Wednesday, April 13, 2016

Miss Violet Romer

Violet Romer, 1910

It made complete sense that they lived in a quintessential American house: an elegant Foursquare with generous bay windows that overlooked the sidewalks lined with elm trees. Built around 1905, it was thought to be the second house that arose on the street where I grew up.

The elderly brother and sister at 108 Forster Avenue filled their home with art, antiques, and such memorabilia as a broken plate pulled from the rubble of the San Francisco Earthquake.

While we trudged to school through sunshine and snowstorms, Violet and Romer Shawhan moved about in rooms hung with the portraits of ancestors. A few of these men had accumulated tremendous wealth before and during the Gilded Age.

Their paternal grandfather, descended from a Kentucky family whose money came from whiskey distilleries, moved West after the Civil War and invested in mining, streetcars, and stocks.

John E. Shawhan had everyone living in grand style at the Palace Hotel until the State of Virginia defaulted on its “consols” (consolidated annuities). Then he became known for “Shawhan’s Folly” – the California Street property where he built a stable to house his collection of splendid horses and carriages.

The horses drank from marble troughs and occupied stalls carved of birds-eye maple. In a private room at the stable, Mrs. Shawhan entertained friends and reporters. She showed off her gold-tipped harnesses and whips.

After the bankruptcy, the Shawhans decamped to Nevada where the missus filed for divorce. But their son James made a bit of a recovery when he married Ada Romer, a free-spirited painter whose father had arrived in California during the Gold Rush.

Ada’s father, John Lyons Romer, made his fortune in real estate and as a founding director of the San Francisco & North Pacific Railroad Company and vice president of the Sausalito Land & Ferry Company. Her portrait of him won a silver medal at the 1909 Alaska Yukon Exhibition in Seattle.

Sometime around 1890, Ada’s husband took off and left her with their two children, Violet and Romer. She turned to art full-time, set up the Shawhan Studio, and earned money illustrating books and painting society portraits. She became well-known in California and often was written up in the San Francisco Call, where a woman reporter followed the art scene closely.

It’s evident that Ada nurtured her children, who developed confidence and worldliness. In 1896 Violet wrote to her grandfather Romer, who was visiting Colorado:

I think we are going to San Francisco and I am glad for I am just getting so I hate the sight of Los Angeles, business is so poor here I don’t know how it is. I guess you have lots to tell about Denver. I guess it is a nice city. Of coarse those big citys all are.


Violet Romer's letter to her grandfather, "Parmer," 1896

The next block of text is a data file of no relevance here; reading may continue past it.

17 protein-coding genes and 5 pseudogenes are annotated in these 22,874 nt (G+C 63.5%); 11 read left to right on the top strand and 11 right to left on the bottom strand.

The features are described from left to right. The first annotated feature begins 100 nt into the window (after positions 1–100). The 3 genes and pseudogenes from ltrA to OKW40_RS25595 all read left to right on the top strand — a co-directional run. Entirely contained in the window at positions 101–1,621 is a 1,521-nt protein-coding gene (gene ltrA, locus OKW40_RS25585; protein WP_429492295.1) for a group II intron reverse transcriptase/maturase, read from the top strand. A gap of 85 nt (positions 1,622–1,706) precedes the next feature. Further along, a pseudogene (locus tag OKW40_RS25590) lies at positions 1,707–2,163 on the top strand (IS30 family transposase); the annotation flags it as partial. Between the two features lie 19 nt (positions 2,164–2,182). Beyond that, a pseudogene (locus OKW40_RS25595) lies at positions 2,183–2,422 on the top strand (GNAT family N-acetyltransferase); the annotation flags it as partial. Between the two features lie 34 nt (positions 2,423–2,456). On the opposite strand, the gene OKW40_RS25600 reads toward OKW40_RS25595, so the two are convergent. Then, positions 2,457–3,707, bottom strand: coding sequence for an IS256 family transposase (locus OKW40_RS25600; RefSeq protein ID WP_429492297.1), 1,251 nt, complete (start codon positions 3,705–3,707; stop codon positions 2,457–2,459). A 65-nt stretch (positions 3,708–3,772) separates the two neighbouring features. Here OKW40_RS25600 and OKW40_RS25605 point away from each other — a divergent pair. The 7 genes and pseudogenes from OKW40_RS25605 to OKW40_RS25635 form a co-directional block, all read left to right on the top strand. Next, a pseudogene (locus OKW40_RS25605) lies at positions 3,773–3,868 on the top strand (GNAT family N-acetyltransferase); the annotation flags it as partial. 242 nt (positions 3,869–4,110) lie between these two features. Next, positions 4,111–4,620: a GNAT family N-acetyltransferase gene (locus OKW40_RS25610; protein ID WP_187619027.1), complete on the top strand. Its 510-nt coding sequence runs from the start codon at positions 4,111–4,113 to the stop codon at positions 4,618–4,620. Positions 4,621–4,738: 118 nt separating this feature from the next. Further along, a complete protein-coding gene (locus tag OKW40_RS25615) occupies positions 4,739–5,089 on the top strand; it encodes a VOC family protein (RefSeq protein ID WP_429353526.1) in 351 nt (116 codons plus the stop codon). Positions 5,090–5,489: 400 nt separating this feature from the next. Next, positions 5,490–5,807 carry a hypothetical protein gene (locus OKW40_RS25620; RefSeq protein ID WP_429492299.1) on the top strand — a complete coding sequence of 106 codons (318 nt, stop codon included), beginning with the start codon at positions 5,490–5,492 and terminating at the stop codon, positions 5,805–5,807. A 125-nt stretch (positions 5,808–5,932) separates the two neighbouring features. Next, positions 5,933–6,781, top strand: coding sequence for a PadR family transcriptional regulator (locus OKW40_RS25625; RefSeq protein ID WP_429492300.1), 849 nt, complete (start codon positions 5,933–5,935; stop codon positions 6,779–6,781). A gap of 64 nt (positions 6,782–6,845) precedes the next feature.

Within several years, Violet was dancing her heart out. She never took formal lessons or studied classical ballet. Like Isadora Duncan, Violet danced interpretively and free form, eschewing ballerina costumes. Isadora, also raised by an artistic single mother in the Bay Area, had long gone to France by 1904 when Violet performed as a hamadryad in a redwood forest grove for members of The Bohemian Club.

Violet’s career really took off when The Papyrus Club, a San Francisco woman’s group, decided to sponsor her. She danced at the city’s Columbia Theatre accompanied by a 6o-piece orchestra and returned a week later by popular demand. Soon after, Ada took Violet to London and Paris where the young dancer’s “inspirational” performances drew acclaim.  

During this time, Romer studied at Lick-Wilmerding, a progressive high school where he completed the polytechnic course and overlapped with my favorite educator, Willard W. Beatty. Romer and Willard even served on the yearbook staff together. In 1910, after working as a superintending architect in San Francisco for a few years, Romer went to New York to study at Columbia University. 

That same year, Violet caught the eye of an impresario named Marc Klaw who co-controlled the Theatrical Syndicate, which monopolized theater bookings nationwide during the late 19th and early 20th centuries. By 1910, the powerful syndicate was losing its influence to the Schubert Brothers of New York, but Klaw and a former drama critic, Harrison Grey Fiske, were producing the Arabian play Kismet. They cast Violet as “the Egyptian Girl.”


Kismet ran for two years on Broadway and made Violet’s reputation. She stayed in New York to star “sans hosiery” in Joseph and His Brethren, a pageant by a British playwright named Louis N. Parker. A critic wrote: 

It may shock a number of persons in the present generation to see graphically depicted on the stage the disreputable bunch of crooks from which sprung the whole Jewish race of today, but they will find comfort in the immaculate qualities of the Joseph of Mr. Parker’s play.

Violet turned 30 years old in 1916. The following year she returned to California, moved in with her mother and taught dance at a studio into the early 1920s. Thereafter she dropped her stage name and became Violet Shawhan. The two women lived together until Ada died in 1947, with Violet working in a library. 

Romer, who married in 1936, had bought the Foursquare in Mount Vernon just before World War II. His sister crossed the continent for the last time to live with him and his wife.




Violet Romer in "Kismet," 1912

http://www.throughthehourglass.com

See also December 29, 2015 + January 12, January 16 + April 27, 2016 posts.

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